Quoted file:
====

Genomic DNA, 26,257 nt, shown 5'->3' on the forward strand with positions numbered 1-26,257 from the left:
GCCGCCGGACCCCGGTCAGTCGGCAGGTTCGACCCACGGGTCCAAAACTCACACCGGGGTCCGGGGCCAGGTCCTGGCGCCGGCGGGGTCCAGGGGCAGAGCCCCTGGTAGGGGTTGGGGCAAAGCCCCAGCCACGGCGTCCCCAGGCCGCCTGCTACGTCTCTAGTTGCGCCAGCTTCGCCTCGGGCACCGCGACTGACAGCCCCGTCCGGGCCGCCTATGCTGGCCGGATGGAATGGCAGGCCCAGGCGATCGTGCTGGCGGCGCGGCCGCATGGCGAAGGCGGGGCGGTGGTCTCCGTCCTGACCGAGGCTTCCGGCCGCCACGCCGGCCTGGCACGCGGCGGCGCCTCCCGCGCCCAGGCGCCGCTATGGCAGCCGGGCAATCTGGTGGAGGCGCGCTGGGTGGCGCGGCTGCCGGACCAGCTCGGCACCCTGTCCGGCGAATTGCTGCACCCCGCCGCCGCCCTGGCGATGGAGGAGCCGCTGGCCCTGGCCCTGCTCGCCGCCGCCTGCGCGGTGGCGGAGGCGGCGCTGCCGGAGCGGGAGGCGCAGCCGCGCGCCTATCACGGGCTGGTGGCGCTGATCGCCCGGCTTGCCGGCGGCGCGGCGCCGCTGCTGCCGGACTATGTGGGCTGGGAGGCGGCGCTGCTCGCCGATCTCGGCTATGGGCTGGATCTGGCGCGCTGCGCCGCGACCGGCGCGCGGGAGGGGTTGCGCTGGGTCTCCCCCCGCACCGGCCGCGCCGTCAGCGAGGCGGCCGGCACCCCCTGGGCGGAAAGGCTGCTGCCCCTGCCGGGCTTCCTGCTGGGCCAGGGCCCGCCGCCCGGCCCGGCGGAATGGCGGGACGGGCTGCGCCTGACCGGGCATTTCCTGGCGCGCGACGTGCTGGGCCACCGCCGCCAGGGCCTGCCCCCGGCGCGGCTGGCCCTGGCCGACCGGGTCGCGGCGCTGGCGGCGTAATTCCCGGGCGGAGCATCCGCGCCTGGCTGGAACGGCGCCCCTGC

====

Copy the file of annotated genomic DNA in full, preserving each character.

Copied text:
Genomic DNA, 26,257 nt, shown 5'->3' on the forward strand with positions numbered 1-26,257 from the left:
GCCGCCGGACCCCGGTCAGTCGGCAGGTTCGACCCACGGGTCCAAAACTCACACCGGGGTCCGGGGCCAGGTCCTGGCGCCGGCGGGGTCCAGGGGCAGAGCCCCTGGTAGGGGTTGGGGCAAAGCCCCAGCCACGGCGTCCCCAGGCCGCCTGCTACGTCTCTAGTTGCGCCAGCTTCGCCTCGGGCACCGCGACTGACAGCCCCGTCCGGGCCGCCTATGCTGGCCGGATGGAATGGCAGGCCCAGGCGATCGTGCTGGCGGCGCGGCCGCATGGCGAAGGCGGGGCGGTGGTCTCCGTCCTGACCGAGGCTTCCGGCCGCCACGCCGGCCTGGCACGCGGCGGCGCCTCCCGCGCCCAGGCGCCGCTATGGCAGCCGGGCAATCTGGTGGAGGCGCGCTGGGTGGCGCGGCTGCCGGACCAGCTCGGCACCCTGTCCGGCGAATTGCTGCACCCCGCCGCCGCCCTGGCGATGGAGGAGCCGCTGGCCCTGGCCCTGCTCGCCGCCGCCTGCGCGGTGGCGGAGGCGGCGCTGCCGGAGCGGGAGGCGCAGCCGCGCGCCTATCACGGGCTGGTGGCGCTGATCGCCCGGCTTGCCGGCGGCGCGGCGCCGCTGCTGCCGGACTATGTGGGCTGGGAGGCGGCGCTGCTCGCCGATCTCGGCTATGGGCTGGATCTGGCGCGCTGCGCCGCGACCGGCGCGCGGGAGGGGTTGCGCTGGGTCTCCCCCCGCACCGGCCGCGCCGTCAGCGAGGCGGCCGGCACCCCCTGGGCGGAAAGGCTGCTGCCCCTGCCGGGCTTCCTGCTGGGCCAGGGCCCGCCGCCCGGCCCGGCGGAATGGCGGGACGGGCTGCGCCTGACCGGGCATTTCCTGGCGCGCGACGTGCTGGGCCACCGCCGCCAGGGCCTGCCCCCGGCGCGGCTGGCCCTGGCCGACCGGGTCGCGGCGCTGGCGGCGTAATTCCCGGGCGGAGCATCCGCGCCTGGCTGGAACGGCGCCCCTGC